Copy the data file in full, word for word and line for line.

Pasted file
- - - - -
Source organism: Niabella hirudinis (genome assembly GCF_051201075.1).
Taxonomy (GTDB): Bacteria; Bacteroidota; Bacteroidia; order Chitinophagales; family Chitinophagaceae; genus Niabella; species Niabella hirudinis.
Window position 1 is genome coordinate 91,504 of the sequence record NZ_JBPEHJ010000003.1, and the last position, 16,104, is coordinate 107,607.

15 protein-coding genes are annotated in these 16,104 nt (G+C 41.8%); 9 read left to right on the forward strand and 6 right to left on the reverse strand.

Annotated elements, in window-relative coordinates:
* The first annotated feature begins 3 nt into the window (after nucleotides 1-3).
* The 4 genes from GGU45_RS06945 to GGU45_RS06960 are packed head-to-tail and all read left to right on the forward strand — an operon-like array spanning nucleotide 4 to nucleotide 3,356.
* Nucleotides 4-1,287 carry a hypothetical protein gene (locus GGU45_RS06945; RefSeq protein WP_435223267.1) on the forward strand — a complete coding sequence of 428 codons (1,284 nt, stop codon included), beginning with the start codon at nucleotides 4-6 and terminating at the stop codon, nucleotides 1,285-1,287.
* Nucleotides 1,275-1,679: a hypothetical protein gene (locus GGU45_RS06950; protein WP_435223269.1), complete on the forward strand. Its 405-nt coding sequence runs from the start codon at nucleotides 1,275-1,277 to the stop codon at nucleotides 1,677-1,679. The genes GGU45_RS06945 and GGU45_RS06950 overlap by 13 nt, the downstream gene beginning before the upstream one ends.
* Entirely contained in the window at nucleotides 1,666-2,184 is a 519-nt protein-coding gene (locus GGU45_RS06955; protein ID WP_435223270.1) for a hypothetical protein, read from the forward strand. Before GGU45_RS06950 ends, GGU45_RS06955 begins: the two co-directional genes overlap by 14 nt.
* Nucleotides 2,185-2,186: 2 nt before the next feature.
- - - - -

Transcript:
Source organism: Niabella hirudinis (genome assembly GCF_051201075.1).
Taxonomy (GTDB): Bacteria; Bacteroidota; Bacteroidia; order Chitinophagales; family Chitinophagaceae; genus Niabella; species Niabella hirudinis.
Window position 1 is genome coordinate 91,504 of the sequence record NZ_JBPEHJ010000003.1, and the last position, 16,104, is coordinate 107,607.

15 protein-coding genes are annotated in these 16,104 nt (G+C 41.8%); 9 read left to right on the forward strand and 6 right to left on the reverse strand.

Annotated elements, in window-relative coordinates:
* The first annotated feature begins 3 nt into the window (after nucleotides 1-3).
* The 4 genes from GGU45_RS06945 to GGU45_RS06960 are packed head-to-tail and all read left to right on the forward strand — an operon-like array spanning nucleotide 4 to nucleotide 3,356.
* Nucleotides 4-1,287 carry a hypothetical protein gene (locus GGU45_RS06945; RefSeq protein WP_435223267.1) on the forward strand — a complete coding sequence of 428 codons (1,284 nt, stop codon included), beginning with the start codon at nucleotides 4-6 and terminating at the stop codon, nucleotides 1,285-1,287.
* Nucleotides 1,275-1,679: a hypothetical protein gene (locus GGU45_RS06950; protein WP_435223269.1), complete on the forward strand. Its 405-nt coding sequence runs from the start codon at nucleotides 1,275-1,277 to the stop codon at nucleotides 1,677-1,679. The genes GGU45_RS06945 and GGU45_RS06950 overlap by 13 nt, the downstream gene beginning before the upstream one ends.
* Entirely contained in the window at nucleotides 1,666-2,184 is a 519-nt protein-coding gene (locus GGU45_RS06955; protein ID WP_435223270.1) for a hypothetical protein, read from the forward strand. Before GGU45_RS06950 ends, GGU45_RS06955 begins: the two co-directional genes overlap by 14 nt.
* Nucleotides 2,185-2,186: 2 nt before the next feature.